The European Court of Justice (ECJ) has confirmed that the compulsory retirement provisions of the UK's Age Discrimination Regulations, which specify a default retirement age of 65, are capable of being justified and not necessarily discriminatory.
Heyday, an offshoot group of the charity Age Concern, alleged that the UK government was breaking European laws by allowing employers to compulsorily retire employees who have attained the age of 65. They claimed the dismissal was discrimination on the grounds of age discrimination. However, the ECJ has ruled that the regulation permitting such dismissal, is not unlawful under the Equal Treatment Framework Directive, if it can be justified by "legitimate social policy objectives such as those related to employment policy, the labour market or vocational training".

Not quite the end of the road for employees in their Heyday
The ECJ did not itself decide whether the UK's default retirement age of 65 is justified and the case will now return to the High Court to determine that point. The UK government will have to establish that its compulsory retirement provisions are justified by a legitimate aim and that they are also an appropriate and necessary way of achieving that aim.

In satisfying the High Court that the regulations are justified by a legitimate aim, the burden is on the UK government to prove that the laws are drafted to meet social policy objectives that have a "public interest nature" rather than being available to accommodate "individual reasons particular to the employer's situation". Unless the former motivation is proved, the default retiral age of 65 may be found to be contrary to European laws and the legislation itself may have to be retired.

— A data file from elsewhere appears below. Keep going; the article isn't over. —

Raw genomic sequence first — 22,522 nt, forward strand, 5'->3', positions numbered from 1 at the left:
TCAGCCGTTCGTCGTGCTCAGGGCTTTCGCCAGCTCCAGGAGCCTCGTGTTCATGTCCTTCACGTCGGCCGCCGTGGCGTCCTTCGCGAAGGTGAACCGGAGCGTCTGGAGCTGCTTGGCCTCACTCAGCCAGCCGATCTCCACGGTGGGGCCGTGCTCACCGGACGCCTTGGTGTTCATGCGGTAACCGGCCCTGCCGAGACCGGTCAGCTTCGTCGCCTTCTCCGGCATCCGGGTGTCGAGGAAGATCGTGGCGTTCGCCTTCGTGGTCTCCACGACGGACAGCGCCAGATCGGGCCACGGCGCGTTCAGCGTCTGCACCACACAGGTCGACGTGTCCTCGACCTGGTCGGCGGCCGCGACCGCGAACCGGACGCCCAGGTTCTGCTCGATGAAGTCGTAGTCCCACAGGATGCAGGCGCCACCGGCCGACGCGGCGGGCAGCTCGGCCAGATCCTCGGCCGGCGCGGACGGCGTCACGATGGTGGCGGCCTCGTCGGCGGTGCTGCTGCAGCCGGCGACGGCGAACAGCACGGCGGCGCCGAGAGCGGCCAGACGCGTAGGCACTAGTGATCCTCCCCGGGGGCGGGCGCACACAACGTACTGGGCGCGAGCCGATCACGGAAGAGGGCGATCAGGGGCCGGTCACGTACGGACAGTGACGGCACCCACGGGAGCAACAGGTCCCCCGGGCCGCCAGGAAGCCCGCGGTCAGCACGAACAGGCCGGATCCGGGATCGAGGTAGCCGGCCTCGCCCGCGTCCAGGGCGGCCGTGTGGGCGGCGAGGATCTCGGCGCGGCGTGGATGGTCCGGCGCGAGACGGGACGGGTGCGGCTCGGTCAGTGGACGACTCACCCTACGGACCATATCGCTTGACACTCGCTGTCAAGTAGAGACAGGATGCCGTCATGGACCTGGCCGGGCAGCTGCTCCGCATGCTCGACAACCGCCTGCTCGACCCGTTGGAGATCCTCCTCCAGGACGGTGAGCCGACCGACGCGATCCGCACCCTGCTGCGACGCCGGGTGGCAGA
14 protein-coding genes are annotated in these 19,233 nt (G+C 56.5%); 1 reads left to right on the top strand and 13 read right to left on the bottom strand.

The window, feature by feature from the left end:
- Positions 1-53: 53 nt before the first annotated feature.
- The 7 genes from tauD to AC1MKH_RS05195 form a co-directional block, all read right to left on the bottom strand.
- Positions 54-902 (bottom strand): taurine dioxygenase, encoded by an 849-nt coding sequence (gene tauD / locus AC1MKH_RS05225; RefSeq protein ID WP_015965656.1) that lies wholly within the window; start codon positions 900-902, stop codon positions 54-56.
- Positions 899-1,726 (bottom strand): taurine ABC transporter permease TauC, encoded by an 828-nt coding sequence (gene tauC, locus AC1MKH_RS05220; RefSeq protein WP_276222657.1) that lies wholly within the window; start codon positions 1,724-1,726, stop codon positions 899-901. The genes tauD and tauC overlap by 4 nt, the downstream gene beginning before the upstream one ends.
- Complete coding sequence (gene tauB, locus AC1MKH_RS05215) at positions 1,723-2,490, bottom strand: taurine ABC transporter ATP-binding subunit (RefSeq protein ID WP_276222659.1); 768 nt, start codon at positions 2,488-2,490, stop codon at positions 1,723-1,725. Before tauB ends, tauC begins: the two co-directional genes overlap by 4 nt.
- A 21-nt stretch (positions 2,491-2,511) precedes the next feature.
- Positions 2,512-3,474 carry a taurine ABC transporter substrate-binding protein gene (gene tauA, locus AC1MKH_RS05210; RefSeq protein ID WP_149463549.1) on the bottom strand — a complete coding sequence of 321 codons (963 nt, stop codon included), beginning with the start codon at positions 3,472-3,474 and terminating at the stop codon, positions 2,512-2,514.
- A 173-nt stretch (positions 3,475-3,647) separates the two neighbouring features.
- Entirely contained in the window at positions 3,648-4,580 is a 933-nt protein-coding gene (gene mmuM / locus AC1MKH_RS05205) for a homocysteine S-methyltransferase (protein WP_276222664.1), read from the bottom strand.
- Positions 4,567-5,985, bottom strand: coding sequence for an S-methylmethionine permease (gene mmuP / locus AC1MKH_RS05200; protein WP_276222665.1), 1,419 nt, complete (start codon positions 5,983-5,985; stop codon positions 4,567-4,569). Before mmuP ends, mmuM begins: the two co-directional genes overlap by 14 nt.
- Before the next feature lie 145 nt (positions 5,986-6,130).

The UK government has so far provided two reasons for justifying the legislation. Firstly, workforce planning: employers can manage their workforce against a known attrition profile, enabling the younger workforce to progress through promotion while encouraging employees to make provision for retirement. Secondly, to reduce the risk that employers who are faced with the increased costs of providing insurance benefits and pensions to older employees do not remove these benefits from the workforce entirely.

A number of retirement related claims which have arisen in the Employment Tribunals have been placed on hold, pending the outcome of the ECJ ruling - they will now have to await the High Court's decision.

Implications for Employers
Until the High Court has decided the case, employers will have to submit to the waiting game. In the meantime, it may be advisable to refrain from dismissing employees, or refusing to employ individuals, only because they have reached the age of 65, for fear that this may lead them to raise a claim in the Employment Tribunal on grounds of age discrimination. If the High Court decides in favour of Heyday, finding that the default retirement age of 65 is not justified this will mean that employers will not be able to rely on the fair retirement provisions of the Age Discrimination Regulations. Consequently an employer who had dismissed an employee because of their age would be found guilty of age discrimination unless they could justify the dismissal by showing it was a proportionate way of achieving a legitimate aim.

In any event, the Government is committed to reviewing the default retirement age in 2011, when it may well be abolished altogether. So, whatever the outcome of this case, employers may wish to start preparing for the possibility that they cannot force employees to retire just because they have reached the age of 65.

Kim Pattullo is a partner specialising in employment law at leading UK law firm Shepherd and Wedderburn LLP.

Back to Search